The CEFR model of language use thus incorporates cognitive processes, knowledge and strategies which the learner has to engage with in order to develop his/her competences. Whenever a learner comes in contact with a language task in a particular context, he has to deal with a single or a set of activities which further involve different strategies activating his/her cognitive processes in order to capture learning.
Domain of use
The language learner/user
Figure 1: CEFR model of language Use and Learning (Cambridge, 2011)
Assessment is an integral part of learning and teaching process but it involves a network of complex procedures which vary according to the needs of the context and objectives of the program/course. It has long ceased to be merely a tool administered at the end of an exam or course, and now is a profoundly integrated and continuous process entailing several factors related to contexts, cultures, and assessment traditions. In CEFR (chapter 9) assessment refers to an enquiry into and judgment about learner’s level of proficiency, contrasted to a much broader term ‘evaluation’ which embraces not only all assessments but also teachers; teaching material and even the entire course evaluations. But CEFR does not confine assessment to tests only as there exist other methods of assessing proficiency levels which might not be termed as tests (COE, 2001. P 177). But whatever the method be, three fundamentally important concepts of validity, reliability and feasibility need to be contemplated with regard to assessment. Validity is “what is actually assessed (the construct) is what, in the context concerned, should be assessed” (ibid,177). In other words, an assessment must target only those skills which the assessor actually wants to assess and must remain disconnected from other irrelevant factors. These skills are usually defined by and aligned with the course objectives. Reliability, in addition, refers to the consistency of a score across different assessment situations and different people. A person’s proficiency should stand the same at a test taken twice. It also involves agreement between assessors. Feasibility is the practicality of the assessment. Every assessment situation involves an extensive range of constraints i.e, time, atmosphere, test length etc. and a practical assessment takes into account all these factors. Thus, an assessment must be able to furnish evidence of the required competences, performances, and achievements in feasible, valid and reliable ways. These three concepts form the basis of any assessment process and are intertwined; however, it is also important to prescribe certain procedures in determining criteria for validity, reliability and feasibility in order to reach a particular judgment about learners. Nonetheless, there may appear situations where achieving one might hinder the attainment of the other. For instance, an assessment can be valid in that it assesses what it aims to assess, but this might take too long a time that is not feasible to arrange.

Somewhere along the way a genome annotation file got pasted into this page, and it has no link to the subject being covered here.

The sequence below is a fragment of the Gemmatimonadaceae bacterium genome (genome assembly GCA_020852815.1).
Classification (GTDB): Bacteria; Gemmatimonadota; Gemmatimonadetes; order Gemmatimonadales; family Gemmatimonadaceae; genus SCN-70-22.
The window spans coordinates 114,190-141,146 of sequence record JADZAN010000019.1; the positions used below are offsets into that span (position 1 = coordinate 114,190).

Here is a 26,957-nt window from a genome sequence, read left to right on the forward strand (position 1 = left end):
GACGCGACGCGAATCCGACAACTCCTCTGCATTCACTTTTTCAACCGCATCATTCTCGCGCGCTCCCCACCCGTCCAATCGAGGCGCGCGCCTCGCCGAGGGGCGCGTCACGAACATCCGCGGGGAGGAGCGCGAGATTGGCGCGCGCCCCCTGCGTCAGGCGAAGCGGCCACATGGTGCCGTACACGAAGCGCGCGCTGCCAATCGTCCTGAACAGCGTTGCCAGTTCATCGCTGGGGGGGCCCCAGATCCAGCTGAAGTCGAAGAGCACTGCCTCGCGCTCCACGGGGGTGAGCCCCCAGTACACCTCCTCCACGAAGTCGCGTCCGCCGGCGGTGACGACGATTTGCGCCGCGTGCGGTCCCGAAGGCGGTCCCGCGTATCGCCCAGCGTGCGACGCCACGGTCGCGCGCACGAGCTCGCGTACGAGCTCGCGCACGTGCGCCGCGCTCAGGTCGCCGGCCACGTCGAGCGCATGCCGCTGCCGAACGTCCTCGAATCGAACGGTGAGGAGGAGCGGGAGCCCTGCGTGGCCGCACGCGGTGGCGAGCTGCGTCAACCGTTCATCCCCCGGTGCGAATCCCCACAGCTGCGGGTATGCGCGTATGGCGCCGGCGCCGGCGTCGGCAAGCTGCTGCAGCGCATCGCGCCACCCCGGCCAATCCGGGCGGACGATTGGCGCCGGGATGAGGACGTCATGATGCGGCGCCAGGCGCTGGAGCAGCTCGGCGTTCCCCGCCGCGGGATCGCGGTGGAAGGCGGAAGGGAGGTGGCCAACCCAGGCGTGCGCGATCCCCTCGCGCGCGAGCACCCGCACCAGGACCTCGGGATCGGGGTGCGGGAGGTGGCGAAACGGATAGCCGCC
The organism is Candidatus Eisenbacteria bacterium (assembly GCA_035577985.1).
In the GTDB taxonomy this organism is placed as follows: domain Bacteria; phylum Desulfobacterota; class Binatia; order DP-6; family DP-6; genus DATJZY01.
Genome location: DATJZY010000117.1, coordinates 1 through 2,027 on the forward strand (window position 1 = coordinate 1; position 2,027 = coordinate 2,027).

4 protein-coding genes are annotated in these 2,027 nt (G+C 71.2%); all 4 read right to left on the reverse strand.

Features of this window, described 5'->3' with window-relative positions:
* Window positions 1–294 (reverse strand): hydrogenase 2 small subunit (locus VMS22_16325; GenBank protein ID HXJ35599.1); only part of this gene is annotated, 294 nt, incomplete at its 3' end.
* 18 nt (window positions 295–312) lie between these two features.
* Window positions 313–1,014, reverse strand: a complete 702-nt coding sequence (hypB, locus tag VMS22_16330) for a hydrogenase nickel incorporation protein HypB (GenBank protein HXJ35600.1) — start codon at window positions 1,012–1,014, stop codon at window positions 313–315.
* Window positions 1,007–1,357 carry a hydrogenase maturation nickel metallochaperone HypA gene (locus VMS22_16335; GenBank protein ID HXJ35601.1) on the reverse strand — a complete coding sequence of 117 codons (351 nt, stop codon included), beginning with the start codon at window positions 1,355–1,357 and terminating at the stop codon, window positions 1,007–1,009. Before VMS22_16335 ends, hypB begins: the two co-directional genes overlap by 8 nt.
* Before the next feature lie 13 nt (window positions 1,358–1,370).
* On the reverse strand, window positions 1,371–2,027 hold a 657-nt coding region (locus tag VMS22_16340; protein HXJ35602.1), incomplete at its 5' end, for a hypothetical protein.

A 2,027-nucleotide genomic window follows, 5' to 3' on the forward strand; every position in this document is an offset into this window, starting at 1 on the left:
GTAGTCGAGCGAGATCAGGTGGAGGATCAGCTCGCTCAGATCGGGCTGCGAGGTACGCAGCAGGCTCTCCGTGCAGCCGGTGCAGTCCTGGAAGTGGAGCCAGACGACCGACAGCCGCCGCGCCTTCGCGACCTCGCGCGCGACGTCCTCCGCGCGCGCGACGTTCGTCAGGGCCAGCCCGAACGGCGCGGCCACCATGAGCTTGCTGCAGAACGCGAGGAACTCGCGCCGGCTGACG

These assessments carry different purposes on the basis of which several decisions relating to learners are made. The CEFR propounds 13 pairs of assessment classified in 26 types, each of which has a specific objective in a specific context. For instance an achievement assessment is interested in measuring what has been taught during a course; in contrast to a proficiency assessment which is focused on what a learner can do in the real world. In any case, it is increasingly important for the practitioners to be informed about the complex mechanisms involved in the theory and practice of these assessments in different contexts and for different purposes. Only then it would be possible to elucidate proficiency levels accurately and take precise decisions. .
The CEFR proposes its six common reference levels stretched across three general areas which help in resolving questions of setting objectives, measuring proficiency and making comparisons across different exams. These levels represent a ‘wide but by no means universal consensus on the number and nature of levels appropriate to the organization of language learning’ (CoE 2001: 22). The levels are
C1 Effective operational proficiency Proficient User
B1 Threshold Independent user
A1 Breakthrough Basic User
Each of these levels has been defined in terms of skills to make the description lucid and unambiguous. There is no mention of specific grammar or lexical items, but merely descriptions of skills and competences at three different levels. This means that they do not specifically define proficiency and hence, are not restrictive; instead they are illustrative in the sense that they keep things open to the practitioners allowing them to include or exclude aspects of language use while designing tests. The levels further include:
A global scale
A self-assessment grid
A spoken proficiency rating scale and 58 specific scales
A collection of :Can Do” statements